Title: Exhibition: World’s Fairs / Lost Utopias
From: Wed, 28 May 2014 
Until: Tue, 10 Jun 2014 
Venue: Onishi Project
Address: 521 West 26th Street, New York, NY 10001, USA

Apple Taps Bohlin Cywinski Jackson to Revamp Historic NYC Building

© Museum of the City via ifoAppleStore

Bohlin Cywinski Jackson and Eckersley O’Callagha, both longstanding collaborators of ’s flagship stores, has been commissioned to transform a 93-year-old former United States Mortgage and Trust Company building on Madison Avenue into the chain’s next New York City store. Though little has been released about the design, the store’s grand opening is planned for 2015. More information can be found here

Request for Proposals: The Energetic City / Connectivity in the Public Realm

The Design Trust for Public Space announces The Energetic City: Connectivity in the Public Realm, a new request for project proposals to redefine public space.

The Energetic City is an initiative to seed and develop new forms of connectivity among the diverse people, systems, and built, natural and digital environment of City. This public call invites proposals for research, design and planning projects to improve the experience of urban life by connecting people through ‘great’ design informed by the needs and aspirations of community users.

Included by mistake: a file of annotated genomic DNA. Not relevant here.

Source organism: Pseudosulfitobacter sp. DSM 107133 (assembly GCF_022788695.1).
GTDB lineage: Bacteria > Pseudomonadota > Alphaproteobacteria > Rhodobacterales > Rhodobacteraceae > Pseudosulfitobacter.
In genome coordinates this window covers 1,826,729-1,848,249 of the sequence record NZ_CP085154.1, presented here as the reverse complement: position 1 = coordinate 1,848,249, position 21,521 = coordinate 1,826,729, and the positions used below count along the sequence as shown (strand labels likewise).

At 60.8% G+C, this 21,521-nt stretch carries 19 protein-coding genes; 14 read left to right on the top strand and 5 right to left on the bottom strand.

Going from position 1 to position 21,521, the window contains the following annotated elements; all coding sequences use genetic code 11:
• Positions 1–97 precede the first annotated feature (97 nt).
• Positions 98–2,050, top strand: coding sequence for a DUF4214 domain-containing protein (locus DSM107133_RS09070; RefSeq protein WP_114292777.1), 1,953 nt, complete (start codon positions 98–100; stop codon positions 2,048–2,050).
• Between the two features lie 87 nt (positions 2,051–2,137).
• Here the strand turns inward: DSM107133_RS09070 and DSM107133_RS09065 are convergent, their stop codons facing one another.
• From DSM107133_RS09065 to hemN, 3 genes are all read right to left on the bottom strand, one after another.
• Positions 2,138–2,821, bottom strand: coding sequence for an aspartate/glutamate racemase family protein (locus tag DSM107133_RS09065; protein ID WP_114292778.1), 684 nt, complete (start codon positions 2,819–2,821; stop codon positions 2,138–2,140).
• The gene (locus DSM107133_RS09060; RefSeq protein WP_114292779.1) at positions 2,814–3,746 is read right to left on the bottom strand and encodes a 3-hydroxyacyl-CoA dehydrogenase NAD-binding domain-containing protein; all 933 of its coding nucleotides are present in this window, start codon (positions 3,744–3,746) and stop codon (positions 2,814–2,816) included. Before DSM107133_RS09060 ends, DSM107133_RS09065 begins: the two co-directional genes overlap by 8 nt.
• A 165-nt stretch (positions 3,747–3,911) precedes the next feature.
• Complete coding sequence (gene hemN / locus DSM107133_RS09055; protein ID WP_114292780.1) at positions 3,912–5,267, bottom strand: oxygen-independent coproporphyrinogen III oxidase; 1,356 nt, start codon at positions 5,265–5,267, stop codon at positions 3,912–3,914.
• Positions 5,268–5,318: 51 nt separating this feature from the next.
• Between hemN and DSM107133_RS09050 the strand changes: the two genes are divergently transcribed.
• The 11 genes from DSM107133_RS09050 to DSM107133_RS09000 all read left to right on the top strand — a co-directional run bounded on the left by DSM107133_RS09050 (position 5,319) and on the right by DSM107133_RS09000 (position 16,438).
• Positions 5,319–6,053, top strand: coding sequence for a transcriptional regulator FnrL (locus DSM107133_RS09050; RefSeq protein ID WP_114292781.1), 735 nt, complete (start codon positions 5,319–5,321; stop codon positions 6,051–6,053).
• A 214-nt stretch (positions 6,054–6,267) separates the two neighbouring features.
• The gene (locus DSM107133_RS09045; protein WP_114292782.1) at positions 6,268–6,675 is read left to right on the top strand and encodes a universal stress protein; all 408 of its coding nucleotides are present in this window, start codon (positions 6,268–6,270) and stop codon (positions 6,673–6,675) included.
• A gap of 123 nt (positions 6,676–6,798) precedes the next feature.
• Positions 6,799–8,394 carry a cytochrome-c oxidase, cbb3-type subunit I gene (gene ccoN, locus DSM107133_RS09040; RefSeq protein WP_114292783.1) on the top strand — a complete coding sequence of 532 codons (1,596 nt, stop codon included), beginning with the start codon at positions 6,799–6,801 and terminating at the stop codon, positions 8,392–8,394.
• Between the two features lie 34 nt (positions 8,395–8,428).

This year the Design Trust places a special emphasis of opening the project call to individuals, in addition to community groups and public agencies. We will offer seed funding so the projects can begin immediately. Projects may include the production of a clearly defined deliverable—a design prototype, pilot intervention, beta app, publication, video, or public artwork, among other possible formats—or be structured as the research, planning, or public outreach stage of a potentially larger project, where the process will inform the ultimate deliverable.

The kick-off event will take place on Monday May 19, from 7-9 pm, at BRIC House, 647 Fulton Street in Brooklyn. For more information, please click here.

Critical Round-Up: The September 11 Memorial Museum

Two salvaged columns from the towers, placed inside Snøhetta’s entrance building. Image © Jeff Goldberg / ESTO

Set to open to the public on Wednesday after a highly controversial and contested journey from idea to reality, the September 11 Memorial Museum has inevitably been a talking point among critics this week. The museum by Davis Brody Bond occupies the space between the Memorial Plaza at ground level and the bedrock below, with an angular pavilion by Snøhetta providing an entrance from above. A long ramp, designed to recall the access ramp with which tons of twisted metal was excavated from the site, descends to the exhibits which sit within the perimeter boundaries of the twin towers’ foundations, underneath the suspended volumes of Michael Arad‘s memorial fountains.